Google fined with $5 billion by the EU for Android monopoly

The European Union is really going after the major players in the IT sector. After fining Facebook, last year, with no less than $110 million for its deal with WhatsApp, the EU is now hitting Google with a record fine of $5 billion (€4.34 billion) over Android antitrust issues. However, Google plans on appealing the decision and its representatives are hopeful that the company might avoid paying such a jaw-dropping sum or at least reduce the value of the sanction.

According to the European Commission, Google's deals with phone makers, which force them to preinstall the Google Play Store and other Google-made apps on their Android devices prevent change and innovation on the operating system. The fine's motivation goes on to say that Google's domination on the market restricts the choices that are available to the users.

On the other side of the barricade, Google's Sundar Pichai says that the company he runs is dedicated to innovation and on the contrary, its involvement on the market actually gives the users more choices. According to the IT giant's CEO, by offering the operating system for free to all the phone makers, the company helps with the existence of cheap phones, which give consumers a wider choice array. Lastly, Mr. Pichai also says that the EU's decision ignores the competition provided by Apple and that, compared to iOS, Android offers a lot more choices.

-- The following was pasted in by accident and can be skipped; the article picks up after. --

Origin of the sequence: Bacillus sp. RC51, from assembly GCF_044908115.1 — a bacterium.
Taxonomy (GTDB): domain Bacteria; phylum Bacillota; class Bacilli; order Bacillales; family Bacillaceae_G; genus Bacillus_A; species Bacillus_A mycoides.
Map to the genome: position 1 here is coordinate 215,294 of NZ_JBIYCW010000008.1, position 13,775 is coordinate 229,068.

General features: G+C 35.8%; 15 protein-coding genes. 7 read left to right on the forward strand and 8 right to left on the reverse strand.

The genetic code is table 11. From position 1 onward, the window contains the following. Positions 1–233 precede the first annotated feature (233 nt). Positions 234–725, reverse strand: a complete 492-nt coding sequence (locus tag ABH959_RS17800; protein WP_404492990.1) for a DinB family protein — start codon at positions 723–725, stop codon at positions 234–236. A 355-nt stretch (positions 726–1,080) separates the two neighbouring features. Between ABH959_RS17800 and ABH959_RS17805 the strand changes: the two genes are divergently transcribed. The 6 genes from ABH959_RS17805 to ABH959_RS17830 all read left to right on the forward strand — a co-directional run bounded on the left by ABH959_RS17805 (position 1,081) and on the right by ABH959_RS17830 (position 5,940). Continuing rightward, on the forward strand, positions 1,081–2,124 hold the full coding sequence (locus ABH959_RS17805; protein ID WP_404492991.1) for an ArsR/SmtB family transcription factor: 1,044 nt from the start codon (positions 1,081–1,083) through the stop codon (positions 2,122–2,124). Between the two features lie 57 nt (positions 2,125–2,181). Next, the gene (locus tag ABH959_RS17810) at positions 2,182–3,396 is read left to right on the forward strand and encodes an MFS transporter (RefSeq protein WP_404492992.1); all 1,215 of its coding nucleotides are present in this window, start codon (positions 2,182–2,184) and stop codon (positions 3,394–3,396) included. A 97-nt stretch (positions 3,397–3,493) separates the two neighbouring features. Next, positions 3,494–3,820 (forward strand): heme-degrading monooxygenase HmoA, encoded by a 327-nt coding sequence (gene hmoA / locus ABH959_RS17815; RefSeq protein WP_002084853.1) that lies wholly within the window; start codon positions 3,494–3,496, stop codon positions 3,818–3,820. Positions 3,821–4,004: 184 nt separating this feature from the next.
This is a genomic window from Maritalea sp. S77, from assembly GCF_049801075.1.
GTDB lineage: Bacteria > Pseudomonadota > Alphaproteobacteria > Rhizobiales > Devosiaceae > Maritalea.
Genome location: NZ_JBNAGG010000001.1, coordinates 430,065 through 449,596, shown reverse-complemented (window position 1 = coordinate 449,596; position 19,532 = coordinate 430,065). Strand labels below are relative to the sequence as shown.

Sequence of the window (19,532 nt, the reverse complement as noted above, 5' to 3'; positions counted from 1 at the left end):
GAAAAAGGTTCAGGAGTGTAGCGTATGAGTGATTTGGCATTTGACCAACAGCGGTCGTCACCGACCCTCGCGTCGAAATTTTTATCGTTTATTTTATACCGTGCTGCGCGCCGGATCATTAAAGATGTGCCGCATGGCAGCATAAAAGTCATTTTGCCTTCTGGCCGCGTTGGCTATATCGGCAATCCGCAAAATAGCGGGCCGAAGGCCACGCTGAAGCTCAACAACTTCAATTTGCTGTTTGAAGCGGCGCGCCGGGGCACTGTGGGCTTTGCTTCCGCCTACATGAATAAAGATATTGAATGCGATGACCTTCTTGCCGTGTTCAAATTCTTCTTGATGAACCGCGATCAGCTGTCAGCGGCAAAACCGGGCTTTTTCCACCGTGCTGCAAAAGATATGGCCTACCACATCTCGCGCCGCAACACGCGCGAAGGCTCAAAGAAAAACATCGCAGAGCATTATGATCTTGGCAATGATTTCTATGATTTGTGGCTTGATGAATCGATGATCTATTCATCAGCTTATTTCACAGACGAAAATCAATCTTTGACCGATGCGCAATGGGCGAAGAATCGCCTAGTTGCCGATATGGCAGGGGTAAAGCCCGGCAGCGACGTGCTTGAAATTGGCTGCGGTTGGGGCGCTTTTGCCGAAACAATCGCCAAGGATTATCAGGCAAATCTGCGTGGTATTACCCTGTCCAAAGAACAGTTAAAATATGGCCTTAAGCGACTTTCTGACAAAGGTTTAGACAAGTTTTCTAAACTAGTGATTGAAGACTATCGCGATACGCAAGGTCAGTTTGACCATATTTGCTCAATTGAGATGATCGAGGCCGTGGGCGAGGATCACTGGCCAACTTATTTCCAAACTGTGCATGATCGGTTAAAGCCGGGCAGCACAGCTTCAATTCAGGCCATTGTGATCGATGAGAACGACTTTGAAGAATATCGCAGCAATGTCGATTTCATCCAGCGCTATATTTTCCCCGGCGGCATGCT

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Even though I'm sure that Google has enough money to change the world, so it can afford to pay even a record fine like this, I'm worried about the consequences that this decision may have over the Android market. On the plus-side, the IT giant might no longer require manufacturers to preinstall apps like YouTube, Google Maps, Chrome, etc. However, on the other hand, if the company decides to start charging for Android, the prices of phones may go up and smaller manufacturers might be put out of business.

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